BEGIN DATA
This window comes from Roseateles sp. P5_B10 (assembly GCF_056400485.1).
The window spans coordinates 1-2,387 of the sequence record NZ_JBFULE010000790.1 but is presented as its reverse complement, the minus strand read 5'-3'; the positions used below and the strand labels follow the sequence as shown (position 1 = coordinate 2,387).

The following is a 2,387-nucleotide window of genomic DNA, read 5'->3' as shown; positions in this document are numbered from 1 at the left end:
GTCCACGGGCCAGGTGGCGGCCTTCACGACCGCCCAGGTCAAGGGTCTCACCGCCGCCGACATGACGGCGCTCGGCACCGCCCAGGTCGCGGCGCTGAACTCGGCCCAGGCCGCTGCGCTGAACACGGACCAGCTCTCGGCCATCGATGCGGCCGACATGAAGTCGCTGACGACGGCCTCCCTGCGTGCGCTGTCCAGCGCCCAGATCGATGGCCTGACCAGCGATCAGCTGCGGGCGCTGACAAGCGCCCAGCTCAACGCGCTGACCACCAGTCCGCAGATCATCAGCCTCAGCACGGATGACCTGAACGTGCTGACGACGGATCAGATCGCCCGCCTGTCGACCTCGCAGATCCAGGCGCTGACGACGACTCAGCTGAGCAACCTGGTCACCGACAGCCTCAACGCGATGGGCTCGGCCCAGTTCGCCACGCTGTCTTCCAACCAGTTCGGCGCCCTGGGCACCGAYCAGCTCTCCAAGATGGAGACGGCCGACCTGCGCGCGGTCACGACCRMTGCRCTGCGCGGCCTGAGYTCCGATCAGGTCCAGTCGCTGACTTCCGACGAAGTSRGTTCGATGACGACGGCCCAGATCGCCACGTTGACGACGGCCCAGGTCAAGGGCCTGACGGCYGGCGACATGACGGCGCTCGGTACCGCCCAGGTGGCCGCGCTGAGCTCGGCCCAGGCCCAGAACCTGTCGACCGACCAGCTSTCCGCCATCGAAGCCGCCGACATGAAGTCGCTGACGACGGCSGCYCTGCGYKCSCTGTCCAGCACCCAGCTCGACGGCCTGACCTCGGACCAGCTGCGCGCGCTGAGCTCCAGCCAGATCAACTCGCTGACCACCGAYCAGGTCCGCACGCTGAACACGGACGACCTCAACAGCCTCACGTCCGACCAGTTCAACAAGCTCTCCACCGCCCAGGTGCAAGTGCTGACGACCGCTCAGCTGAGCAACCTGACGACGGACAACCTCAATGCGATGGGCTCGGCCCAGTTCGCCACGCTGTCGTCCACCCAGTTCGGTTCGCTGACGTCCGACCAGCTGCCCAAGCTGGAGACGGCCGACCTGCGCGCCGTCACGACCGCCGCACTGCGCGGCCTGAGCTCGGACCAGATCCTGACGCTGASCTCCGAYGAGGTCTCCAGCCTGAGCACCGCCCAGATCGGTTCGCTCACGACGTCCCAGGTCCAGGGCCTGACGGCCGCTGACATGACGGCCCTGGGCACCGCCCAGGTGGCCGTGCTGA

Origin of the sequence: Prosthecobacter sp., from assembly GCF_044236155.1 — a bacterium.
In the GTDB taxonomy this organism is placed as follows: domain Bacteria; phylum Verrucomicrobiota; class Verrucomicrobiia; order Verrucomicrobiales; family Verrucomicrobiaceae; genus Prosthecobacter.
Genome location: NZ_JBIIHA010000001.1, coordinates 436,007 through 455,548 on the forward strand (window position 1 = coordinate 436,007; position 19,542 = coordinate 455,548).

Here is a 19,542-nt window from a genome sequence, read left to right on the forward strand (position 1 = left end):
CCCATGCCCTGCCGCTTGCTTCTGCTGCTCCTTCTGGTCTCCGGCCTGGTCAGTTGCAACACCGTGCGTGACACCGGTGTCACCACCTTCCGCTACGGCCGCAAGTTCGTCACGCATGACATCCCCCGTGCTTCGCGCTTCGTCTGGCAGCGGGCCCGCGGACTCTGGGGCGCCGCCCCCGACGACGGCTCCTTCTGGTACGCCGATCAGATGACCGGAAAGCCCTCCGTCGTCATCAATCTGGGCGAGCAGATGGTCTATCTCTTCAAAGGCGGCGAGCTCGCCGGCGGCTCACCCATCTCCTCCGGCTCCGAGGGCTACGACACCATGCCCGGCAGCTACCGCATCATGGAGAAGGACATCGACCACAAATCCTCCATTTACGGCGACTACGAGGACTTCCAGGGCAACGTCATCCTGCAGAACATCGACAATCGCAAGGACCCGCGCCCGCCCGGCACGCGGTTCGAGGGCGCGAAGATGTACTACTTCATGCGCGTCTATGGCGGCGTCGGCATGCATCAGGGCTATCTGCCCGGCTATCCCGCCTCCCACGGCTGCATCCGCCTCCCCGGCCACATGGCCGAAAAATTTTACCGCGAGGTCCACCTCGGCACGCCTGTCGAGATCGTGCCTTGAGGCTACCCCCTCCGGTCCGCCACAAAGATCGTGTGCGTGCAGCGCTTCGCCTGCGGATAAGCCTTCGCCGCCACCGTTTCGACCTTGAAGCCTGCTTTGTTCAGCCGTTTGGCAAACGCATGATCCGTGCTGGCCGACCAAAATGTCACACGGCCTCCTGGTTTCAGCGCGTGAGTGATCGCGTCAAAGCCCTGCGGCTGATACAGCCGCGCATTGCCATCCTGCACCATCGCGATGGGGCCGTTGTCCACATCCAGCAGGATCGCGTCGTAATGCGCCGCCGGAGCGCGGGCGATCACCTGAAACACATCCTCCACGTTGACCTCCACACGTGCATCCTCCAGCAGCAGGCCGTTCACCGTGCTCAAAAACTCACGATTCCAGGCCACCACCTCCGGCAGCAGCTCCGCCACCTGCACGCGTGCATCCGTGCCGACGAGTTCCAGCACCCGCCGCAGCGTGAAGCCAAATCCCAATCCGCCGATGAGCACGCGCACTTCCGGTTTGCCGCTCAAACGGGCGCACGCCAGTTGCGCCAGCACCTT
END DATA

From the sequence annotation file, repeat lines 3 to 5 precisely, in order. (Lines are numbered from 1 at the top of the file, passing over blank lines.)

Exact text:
The following is a 2,387-nucleotide window of genomic DNA, read 5'->3' as shown; positions in this document are numbered from 1 at the left end:
GTCCACGGGCCAGGTGGCGGCCTTCACGACCGCCCAGGTCAAGGGTCTCACCGCCGCCGACATGACGGCGCTCGGCACCGCCCAGGTCGCGGCGCTGAACTCGGCCCAGGCCGCTGCGCTGAACACGGACCAGCTCTCGGCCATCGATGCGGCCGACATGAAGTCGCTGACGACGGCCTCCCTGCGTGCGCTGTCCAGCGCCCAGATCGATGGCCTGACCAGCGATCAGCTGCGGGCGCTGACAAGCGCCCAGCTCAACGCGCTGACCACCAGTCCGCAGATCATCAGCCTCAGCACGGATGACCTGAACGTGCTGACGACGGATCAGATCGCCCGCCTGTCGACCTCGCAGATCCAGGCGCTGACGACGACTCAGCTGAGCAACCTGGTCACCGACAGCCTCAACGCGATGGGCTCGGCCCAGTTCGCCACGCTGTCTTCCAACCAGTTCGGCGCCCTGGGCACCGAYCAGCTCTCCAAGATGGAGACGGCCGACCTGCGCGCGGTCACGACCRMTGCRCTGCGCGGCCTGAGYTCCGATCAGGTCCAGTCGCTGACTTCCGACGAAGTSRGTTCGATGACGACGGCCCAGATCGCCACGTTGACGACGGCCCAGGTCAAGGGCCTGACGGCYGGCGACATGACGGCGCTCGGTACCGCCCAGGTGGCCGCGCTGAGCTCGGCCCAGGCCCAGAACCTGTCGACCGACCAGCTSTCCGCCATCGAAGCCGCCGACATGAAGTCGCTGACGACGGCSGCYCTGCGYKCSCTGTCCAGCACCCAGCTCGACGGCCTGACCTCGGACCAGCTGCGCGCGCTGAGCTCCAGCCAGATCAACTCGCTGACCACCGAYCAGGTCCGCACGCTGAACACGGACGACCTCAACAGCCTCACGTCCGACCAGTTCAACAAGCTCTCCACCGCCCAGGTGCAAGTGCTGACGACCGCTCAGCTGAGCAACCTGACGACGGACAACCTCAATGCGATGGGCTCGGCCCAGTTCGCCACGCTGTCGTCCACCCAGTTCGGTTCGCTGACGTCCGACCAGCTGCCCAAGCTGGAGACGGCCGACCTGCGCGCCGTCACGACCGCCGCACTGCGCGGCCTGAGCTCGGACCAGATCCTGACGCTGASCTCCGAYGAGGTCTCCAGCCTGAGCACCGCCCAGATCGGTTCGCTCACGACGTCCCAGGTCCAGGGCCTGACGGCCGCTGACATGACGGCCCTGGGCACCGCCCAGGTGGCCGTGCTGA

Origin of the sequence: Prosthecobacter sp., from assembly GCF_044236155.1 — a bacterium.